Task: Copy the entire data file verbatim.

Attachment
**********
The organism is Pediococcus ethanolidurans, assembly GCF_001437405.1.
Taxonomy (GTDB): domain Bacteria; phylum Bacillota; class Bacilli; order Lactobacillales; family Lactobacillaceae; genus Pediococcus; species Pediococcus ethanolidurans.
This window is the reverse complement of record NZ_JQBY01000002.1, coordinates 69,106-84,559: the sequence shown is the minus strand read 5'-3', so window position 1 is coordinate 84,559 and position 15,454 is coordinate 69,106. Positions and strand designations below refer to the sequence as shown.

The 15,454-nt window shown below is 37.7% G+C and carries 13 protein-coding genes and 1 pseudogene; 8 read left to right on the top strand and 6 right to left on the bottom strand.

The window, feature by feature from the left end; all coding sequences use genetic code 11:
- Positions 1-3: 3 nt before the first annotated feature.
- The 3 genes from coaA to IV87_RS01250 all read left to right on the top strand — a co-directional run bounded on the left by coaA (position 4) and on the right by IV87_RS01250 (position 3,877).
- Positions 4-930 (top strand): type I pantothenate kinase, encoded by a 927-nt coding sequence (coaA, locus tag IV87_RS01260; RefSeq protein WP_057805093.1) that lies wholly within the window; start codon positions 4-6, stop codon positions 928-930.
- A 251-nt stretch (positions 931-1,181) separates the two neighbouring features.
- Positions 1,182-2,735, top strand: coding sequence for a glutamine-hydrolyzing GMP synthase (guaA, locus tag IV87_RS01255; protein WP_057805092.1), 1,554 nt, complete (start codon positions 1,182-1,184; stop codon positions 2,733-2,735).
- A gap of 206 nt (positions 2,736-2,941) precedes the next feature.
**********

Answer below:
The organism is Pediococcus ethanolidurans, assembly GCF_001437405.1.
Taxonomy (GTDB): domain Bacteria; phylum Bacillota; class Bacilli; order Lactobacillales; family Lactobacillaceae; genus Pediococcus; species Pediococcus ethanolidurans.
This window is the reverse complement of record NZ_JQBY01000002.1, coordinates 69,106-84,559: the sequence shown is the minus strand read 5'-3', so window position 1 is coordinate 84,559 and position 15,454 is coordinate 69,106. Positions and strand designations below refer to the sequence as shown.

The 15,454-nt window shown below is 37.7% G+C and carries 13 protein-coding genes and 1 pseudogene; 8 read left to right on the top strand and 6 right to left on the bottom strand.

The window, feature by feature from the left end; all coding sequences use genetic code 11:
- Positions 1-3: 3 nt before the first annotated feature.
- The 3 genes from coaA to IV87_RS01250 all read left to right on the top strand — a co-directional run bounded on the left by coaA (position 4) and on the right by IV87_RS01250 (position 3,877).
- Positions 4-930 (top strand): type I pantothenate kinase, encoded by a 927-nt coding sequence (coaA, locus tag IV87_RS01260; RefSeq protein WP_057805093.1) that lies wholly within the window; start codon positions 4-6, stop codon positions 928-930.
- A 251-nt stretch (positions 931-1,181) separates the two neighbouring features.
- Positions 1,182-2,735, top strand: coding sequence for a glutamine-hydrolyzing GMP synthase (guaA, locus tag IV87_RS01255; protein WP_057805092.1), 1,554 nt, complete (start codon positions 1,182-1,184; stop codon positions 2,733-2,735).
- A gap of 206 nt (positions 2,736-2,941) precedes the next feature.